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Daniel I Russell - Writer of Horror Fiction

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Monday, January 10, 2011

COVER by Jack Ketchum

Seeing as how my partner bought the remainder of Jack Ketchum's back catalogue before the Leisure house of cards fell down as a Christmas gift, I now find myself in the same situation as with Brian Keene. Lots of books to read and so little time! I had Cover on the shelf for a month or so before Christmas, so this had to be the first in a run of Ketchum.

Lee is a Vietnam veteran haunted by the violence and horror he's seen. Now back home, he lives out in the woods as protection from other people. His flashbacks are too vivid, and he can be back in the jungles hunting VC in the blink of an eye. When his wife, exhausted from this way of life and wary of their own own safety, takes his son and moves out of the forest, this leaves Lee alone with his dog, Pavlov, and his nightmares.

Kelsey is a successful novelist who takes his friends on a camping trip, a matter complicated by his wife, a literary agent, and his lover, a supermodel. Both women know of the arrangement and have developed a close friendship. There's also a photographer along for the ride to capture the trip for a major magazine, Kelsey's own agent, and his friend, a playwright.

Problem is that they've chosen to camp in Lee's territory, and he's been looking for the enemy a long time. Now he has one.

As with The Girl Next Door, Ketchum tries to inject a certain social conscience into the horror on display here. With Girl, it was the case of Sylvia Likens, a crime that went dually unnoticed or accepted among the local community. Here we have the horrors of Vietnam on display.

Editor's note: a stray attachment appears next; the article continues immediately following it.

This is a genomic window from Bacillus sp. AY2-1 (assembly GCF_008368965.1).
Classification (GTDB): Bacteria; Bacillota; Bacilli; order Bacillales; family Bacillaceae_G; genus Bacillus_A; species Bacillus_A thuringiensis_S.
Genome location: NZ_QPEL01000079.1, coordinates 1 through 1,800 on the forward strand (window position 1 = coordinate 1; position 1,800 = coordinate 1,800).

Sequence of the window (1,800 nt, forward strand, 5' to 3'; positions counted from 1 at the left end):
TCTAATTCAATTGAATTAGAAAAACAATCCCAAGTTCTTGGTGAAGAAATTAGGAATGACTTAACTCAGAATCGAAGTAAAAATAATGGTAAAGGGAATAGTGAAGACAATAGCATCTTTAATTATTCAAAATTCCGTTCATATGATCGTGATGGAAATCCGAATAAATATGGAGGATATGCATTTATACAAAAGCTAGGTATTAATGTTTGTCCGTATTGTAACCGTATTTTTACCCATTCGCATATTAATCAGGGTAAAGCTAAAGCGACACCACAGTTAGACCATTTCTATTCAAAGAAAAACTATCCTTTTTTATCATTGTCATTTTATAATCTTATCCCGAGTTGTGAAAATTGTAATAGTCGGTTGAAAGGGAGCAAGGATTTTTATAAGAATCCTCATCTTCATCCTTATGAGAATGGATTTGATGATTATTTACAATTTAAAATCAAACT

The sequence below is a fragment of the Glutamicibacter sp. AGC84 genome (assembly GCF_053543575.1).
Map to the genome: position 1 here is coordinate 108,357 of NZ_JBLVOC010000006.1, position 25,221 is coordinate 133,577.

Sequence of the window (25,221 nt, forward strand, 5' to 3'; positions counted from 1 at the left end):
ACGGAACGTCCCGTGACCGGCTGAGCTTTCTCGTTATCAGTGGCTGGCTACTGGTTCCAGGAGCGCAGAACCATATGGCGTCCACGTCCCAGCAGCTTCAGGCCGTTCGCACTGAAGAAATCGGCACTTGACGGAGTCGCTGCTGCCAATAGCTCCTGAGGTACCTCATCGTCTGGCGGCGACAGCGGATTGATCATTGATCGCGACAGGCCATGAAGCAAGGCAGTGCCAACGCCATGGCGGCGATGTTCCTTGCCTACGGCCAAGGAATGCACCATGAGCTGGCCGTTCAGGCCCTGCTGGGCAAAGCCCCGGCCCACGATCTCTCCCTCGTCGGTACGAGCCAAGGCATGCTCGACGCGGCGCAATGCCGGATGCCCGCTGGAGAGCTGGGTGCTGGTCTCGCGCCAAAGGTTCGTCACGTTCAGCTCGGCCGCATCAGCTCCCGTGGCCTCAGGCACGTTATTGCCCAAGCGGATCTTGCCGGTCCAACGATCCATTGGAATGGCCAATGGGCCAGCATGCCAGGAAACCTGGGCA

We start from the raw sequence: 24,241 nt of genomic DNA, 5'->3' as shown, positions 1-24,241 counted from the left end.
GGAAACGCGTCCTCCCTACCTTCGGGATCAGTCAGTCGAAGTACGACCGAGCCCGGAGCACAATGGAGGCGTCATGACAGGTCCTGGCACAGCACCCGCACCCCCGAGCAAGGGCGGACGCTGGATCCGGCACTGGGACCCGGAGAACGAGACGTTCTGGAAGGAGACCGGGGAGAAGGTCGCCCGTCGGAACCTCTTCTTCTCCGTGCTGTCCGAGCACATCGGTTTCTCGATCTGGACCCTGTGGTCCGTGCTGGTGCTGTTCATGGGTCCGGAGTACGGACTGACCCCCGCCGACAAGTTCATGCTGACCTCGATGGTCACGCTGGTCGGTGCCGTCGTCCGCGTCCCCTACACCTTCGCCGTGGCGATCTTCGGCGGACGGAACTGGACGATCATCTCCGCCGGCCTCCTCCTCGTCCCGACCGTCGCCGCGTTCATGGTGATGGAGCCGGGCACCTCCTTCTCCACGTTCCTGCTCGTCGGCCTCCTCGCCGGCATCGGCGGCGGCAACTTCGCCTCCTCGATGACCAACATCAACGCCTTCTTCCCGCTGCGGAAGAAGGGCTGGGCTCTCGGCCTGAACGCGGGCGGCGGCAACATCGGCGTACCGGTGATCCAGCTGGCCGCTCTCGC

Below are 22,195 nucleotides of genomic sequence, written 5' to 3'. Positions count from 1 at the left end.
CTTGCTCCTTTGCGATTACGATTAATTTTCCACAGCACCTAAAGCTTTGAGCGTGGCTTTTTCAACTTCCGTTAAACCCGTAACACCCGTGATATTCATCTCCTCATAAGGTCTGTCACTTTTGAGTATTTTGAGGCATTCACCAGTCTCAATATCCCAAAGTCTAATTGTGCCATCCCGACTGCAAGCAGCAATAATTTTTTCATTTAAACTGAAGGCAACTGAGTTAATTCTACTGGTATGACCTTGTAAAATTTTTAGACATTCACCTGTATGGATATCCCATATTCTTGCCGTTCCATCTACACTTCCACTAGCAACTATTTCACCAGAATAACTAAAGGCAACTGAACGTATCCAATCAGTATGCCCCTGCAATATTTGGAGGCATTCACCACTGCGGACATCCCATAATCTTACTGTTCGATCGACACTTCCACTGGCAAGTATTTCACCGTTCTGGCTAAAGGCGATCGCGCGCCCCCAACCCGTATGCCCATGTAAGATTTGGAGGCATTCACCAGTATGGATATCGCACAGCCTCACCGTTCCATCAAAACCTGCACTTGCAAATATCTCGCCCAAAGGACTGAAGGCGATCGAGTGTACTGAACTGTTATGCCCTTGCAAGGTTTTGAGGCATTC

The character of Lee, in my opinion, is simply a shell for the violence. His actual personality only comes through in moments with his dog. There's very little there, you see. Normally, this would be a big problem, but Ketchum proves a point here. Lee is a shell because that's all that's left: a man who only has his training, his memories and his nightmares. This makes the onslaught vastly more believable. He shows no remorse, as he has none. The war has made him into a killing machine.

The characterisation mostly comes into play with Kelsey and his entourage, in particular the model Michelle. We have subplots involving the love triangle between Kelsey, Michelle and the wife Caroline. While this gives some depth and attempts to make us care for the fates of the characters as they enter the woods, this leads to a very slow first half. The only action present is Lee's VC flashbacks, which are brilliantly done. As for our humble good guys, I wanted them to get to the woods already!

After the first kill, the action is none stop all the way in typical Ketchum fashion. But again, the violence is more measured and calculated (Rambo as opposed to Rambo 3). You won't find much 'psycho running around with a machete' action here, but there are accurately researched traps and army maneuvers with just the same result. Blood is shed, but in a more realistic way.

Dare I say it, this book did not read like a Ketchum book. While his fluid writing is there, and his wonderful ability to paint a scene, especially in the great outdoors, this just didn't feel like a Ketchum book. I've had a few days to chew on this one since finishing. I wouldn't call it a horror novel. This is more a heavy on the violence action novel, similar to the feeling I got after reading Shaun Hutson's White Ghost.

Certainly worth a look, but there are more traditional horror novels out there if that's what you want. Should you require a change (but still like a bit of splatter) then this might be a great choice.

Posted by Daniel I. Russell :: 8:12 am :: 0 comments

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